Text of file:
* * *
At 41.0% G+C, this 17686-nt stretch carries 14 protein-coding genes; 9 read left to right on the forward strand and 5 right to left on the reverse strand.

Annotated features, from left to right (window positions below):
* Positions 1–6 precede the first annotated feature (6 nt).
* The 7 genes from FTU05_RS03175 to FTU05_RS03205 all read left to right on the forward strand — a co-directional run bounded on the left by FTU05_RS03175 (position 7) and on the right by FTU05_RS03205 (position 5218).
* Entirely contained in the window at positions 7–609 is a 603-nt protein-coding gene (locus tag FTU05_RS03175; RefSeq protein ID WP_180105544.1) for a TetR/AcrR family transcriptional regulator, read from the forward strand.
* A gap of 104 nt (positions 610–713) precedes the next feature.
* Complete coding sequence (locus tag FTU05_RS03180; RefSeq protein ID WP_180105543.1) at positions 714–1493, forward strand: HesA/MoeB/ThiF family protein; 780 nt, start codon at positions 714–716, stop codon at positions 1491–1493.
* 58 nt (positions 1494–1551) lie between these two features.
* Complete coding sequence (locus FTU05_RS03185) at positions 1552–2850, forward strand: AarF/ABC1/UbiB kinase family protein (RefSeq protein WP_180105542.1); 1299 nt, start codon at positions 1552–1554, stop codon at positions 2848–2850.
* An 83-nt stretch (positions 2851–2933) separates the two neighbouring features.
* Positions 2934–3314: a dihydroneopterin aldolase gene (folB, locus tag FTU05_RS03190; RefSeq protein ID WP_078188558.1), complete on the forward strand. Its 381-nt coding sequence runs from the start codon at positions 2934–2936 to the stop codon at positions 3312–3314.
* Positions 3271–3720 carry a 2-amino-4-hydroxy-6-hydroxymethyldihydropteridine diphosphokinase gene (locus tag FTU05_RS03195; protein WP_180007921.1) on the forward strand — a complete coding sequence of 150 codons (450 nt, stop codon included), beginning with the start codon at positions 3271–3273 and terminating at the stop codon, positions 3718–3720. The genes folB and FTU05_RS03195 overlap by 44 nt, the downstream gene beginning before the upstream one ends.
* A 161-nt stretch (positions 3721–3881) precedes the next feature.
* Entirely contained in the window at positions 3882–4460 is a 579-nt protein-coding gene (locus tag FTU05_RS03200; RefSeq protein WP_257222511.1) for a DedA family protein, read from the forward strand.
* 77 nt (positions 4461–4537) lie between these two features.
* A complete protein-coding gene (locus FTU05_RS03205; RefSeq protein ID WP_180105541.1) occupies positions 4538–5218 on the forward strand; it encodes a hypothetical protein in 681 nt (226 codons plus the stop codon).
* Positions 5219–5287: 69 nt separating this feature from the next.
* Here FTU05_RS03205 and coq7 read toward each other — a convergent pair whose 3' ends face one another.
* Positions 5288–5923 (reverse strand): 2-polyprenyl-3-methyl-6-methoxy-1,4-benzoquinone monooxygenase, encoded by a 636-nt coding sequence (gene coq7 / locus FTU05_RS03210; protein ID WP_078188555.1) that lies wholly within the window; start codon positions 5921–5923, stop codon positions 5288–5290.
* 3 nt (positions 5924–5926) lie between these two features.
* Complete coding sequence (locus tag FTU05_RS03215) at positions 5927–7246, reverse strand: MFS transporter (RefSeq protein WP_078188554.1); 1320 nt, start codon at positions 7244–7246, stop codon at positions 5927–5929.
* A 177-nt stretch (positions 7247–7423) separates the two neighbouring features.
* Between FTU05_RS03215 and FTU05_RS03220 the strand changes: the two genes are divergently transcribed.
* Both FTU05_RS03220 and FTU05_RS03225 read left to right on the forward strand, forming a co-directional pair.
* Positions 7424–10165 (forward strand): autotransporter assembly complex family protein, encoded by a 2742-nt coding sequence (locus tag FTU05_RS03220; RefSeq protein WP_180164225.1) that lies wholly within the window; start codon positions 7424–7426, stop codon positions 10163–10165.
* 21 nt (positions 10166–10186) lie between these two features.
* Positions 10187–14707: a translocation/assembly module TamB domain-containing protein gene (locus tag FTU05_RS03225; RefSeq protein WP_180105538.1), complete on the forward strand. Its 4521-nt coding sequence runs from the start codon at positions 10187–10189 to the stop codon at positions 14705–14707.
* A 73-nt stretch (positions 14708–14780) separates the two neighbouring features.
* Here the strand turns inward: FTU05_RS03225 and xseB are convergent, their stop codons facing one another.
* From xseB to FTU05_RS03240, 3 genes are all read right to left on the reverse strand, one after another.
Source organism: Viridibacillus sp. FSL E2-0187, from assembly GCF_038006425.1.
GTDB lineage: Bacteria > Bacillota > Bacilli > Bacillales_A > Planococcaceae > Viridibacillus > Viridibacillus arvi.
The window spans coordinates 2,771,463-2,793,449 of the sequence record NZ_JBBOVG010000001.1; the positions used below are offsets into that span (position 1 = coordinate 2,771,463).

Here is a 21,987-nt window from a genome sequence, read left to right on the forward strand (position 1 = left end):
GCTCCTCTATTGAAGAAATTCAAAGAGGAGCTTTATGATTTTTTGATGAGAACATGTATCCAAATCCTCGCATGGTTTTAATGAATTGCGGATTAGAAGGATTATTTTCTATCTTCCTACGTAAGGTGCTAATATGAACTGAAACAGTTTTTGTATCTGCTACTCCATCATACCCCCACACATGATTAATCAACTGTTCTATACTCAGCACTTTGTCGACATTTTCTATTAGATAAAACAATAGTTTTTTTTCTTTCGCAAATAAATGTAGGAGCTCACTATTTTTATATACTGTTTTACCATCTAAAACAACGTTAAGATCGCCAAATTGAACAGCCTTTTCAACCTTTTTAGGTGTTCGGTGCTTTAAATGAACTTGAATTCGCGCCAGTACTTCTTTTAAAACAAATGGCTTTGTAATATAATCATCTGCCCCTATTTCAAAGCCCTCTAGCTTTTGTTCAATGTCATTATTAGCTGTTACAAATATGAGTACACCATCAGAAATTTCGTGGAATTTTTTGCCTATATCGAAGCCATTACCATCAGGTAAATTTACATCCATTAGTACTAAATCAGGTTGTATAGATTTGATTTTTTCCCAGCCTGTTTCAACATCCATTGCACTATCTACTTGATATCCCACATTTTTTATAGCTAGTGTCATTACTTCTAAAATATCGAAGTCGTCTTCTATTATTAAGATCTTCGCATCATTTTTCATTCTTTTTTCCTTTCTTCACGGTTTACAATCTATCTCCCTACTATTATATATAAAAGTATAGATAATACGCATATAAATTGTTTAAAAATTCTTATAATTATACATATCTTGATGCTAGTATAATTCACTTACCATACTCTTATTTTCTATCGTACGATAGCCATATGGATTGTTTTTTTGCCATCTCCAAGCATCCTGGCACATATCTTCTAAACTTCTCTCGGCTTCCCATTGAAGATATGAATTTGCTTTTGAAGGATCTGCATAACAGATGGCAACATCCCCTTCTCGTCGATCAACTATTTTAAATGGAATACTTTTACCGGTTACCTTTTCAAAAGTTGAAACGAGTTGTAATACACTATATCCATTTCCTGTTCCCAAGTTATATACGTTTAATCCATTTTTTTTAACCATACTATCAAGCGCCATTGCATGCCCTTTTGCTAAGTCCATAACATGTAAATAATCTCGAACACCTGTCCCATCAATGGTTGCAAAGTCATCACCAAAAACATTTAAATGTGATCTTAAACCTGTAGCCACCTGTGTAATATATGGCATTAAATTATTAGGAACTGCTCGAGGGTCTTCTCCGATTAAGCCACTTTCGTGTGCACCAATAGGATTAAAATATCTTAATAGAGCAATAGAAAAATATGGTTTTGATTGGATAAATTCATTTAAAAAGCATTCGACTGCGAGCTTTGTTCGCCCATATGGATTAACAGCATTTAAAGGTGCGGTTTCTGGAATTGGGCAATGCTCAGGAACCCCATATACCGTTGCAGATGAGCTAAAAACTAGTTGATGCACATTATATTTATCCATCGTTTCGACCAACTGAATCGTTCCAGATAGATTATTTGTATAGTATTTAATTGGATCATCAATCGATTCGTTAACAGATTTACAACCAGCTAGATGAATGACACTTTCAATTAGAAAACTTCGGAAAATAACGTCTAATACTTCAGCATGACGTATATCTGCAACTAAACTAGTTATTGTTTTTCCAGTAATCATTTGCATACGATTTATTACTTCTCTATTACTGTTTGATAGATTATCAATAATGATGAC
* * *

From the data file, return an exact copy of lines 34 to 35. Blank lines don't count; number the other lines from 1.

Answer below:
Here is a 21,987-nt window from a genome sequence, read left to right on the forward strand (position 1 = left end):
GCTCCTCTATTGAAGAAATTCAAAGAGGAGCTTTATGATTTTTTGATGAGAACATGTATCCAAATCCTCGCATGGTTTTAATGAATTGCGGATTAGAAGGATTATTTTCTATCTTCCTACGTAAGGTGCTAATATGAACTGAAACAGTTTTTGTATCTGCTACTCCATCATACCCCCACACATGATTAATCAACTGTTCTATACTCAGCACTTTGTCGACATTTTCTATTAGATAAAACAATAGTTTTTTTTCTTTCGCAAATAAATGTAGGAGCTCACTATTTTTATATACTGTTTTACCATCTAAAACAACGTTAAGATCGCCAAATTGAACAGCCTTTTCAACCTTTTTAGGTGTTCGGTGCTTTAAATGAACTTGAATTCGCGCCAGTACTTCTTTTAAAACAAATGGCTTTGTAATATAATCATCTGCCCCTATTTCAAAGCCCTCTAGCTTTTGTTCAATGTCATTATTAGCTGTTACAAATATGAGTACACCATCAGAAATTTCGTGGAATTTTTTGCCTATATCGAAGCCATTACCATCAGGTAAATTTACATCCATTAGTACTAAATCAGGTTGTATAGATTTGATTTTTTCCCAGCCTGTTTCAACATCCATTGCACTATCTACTTGATATCCCACATTTTTTATAGCTAGTGTCATTACTTCTAAAATATCGAAGTCGTCTTCTATTATTAAGATCTTCGCATCATTTTTCATTCTTTTTTCCTTTCTTCACGGTTTACAATCTATCTCCCTACTATTATATATAAAAGTATAGATAATACGCATATAAATTGTTTAAAAATTCTTATAATTATACATATCTTGATGCTAGTATAATTCACTTACCATACTCTTATTTTCTATCGTACGATAGCCATATGGATTGTTTTTTTGCCATCTCCAAGCATCCTGGCACATATCTTCTAAACTTCTCTCGGCTTCCCATTGAAGATATGAATTTGCTTTTGAAGGATCTGCATAACAGATGGCAACATCCCCTTCTCGTCGATCAACTATTTTAAATGGAATACTTTTACCGGTTACCTTTTCAAAAGTTGAAACGAGTTGTAATACACTATATCCATTTCCTGTTCCCAAGTTATATACGTTTAATCCATTTTTTTTAACCATACTATCAAGCGCCATTGCATGCCCTTTTGCTAAGTCCATAACATGTAAATAATCTCGAACACCTGTCCCATCAATGGTTGCAAAGTCATCACCAAAAACATTTAAATGTGATCTTAAACCTGTAGCCACCTGTGTAATATATGGCATTAAATTATTAGGAACTGCTCGAGGGTCTTCTCCGATTAAGCCACTTTCGTGTGCACCAATAGGATTAAAATATCTTAATAGAGCAATAGAAAAATATGGTTTTGATTGGATAAATTCATTTAAAAAGCATTCGACTGCGAGCTTTGTTCGCCCATATGGATTAACAGCATTTAAAGGTGCGGTTTCTGGAATTGGGCAATGCTCAGGAACCCCATATACCGTTGCAGATGAGCTAAAAACTAGTTGATGCACATTATATTTATCCATCGTTTCGACCAACTGAATCGTTCCAGATAGATTATTTGTATAGTATTTAATTGGATCATCAATCGATTCGTTAACAGATTTACAACCAGCTAGATGAATGACACTTTCAATTAGAAAACTTCGGAAAATAACGTCTAATACTTCAGCATGACGTATATCTGCAACTAAACTAGTTATTGTTTTTCCAGTAATCATTTGCATACGATTTATTACTTCTCTATTACTGTTTGATAGATTATCAATAATGATGAC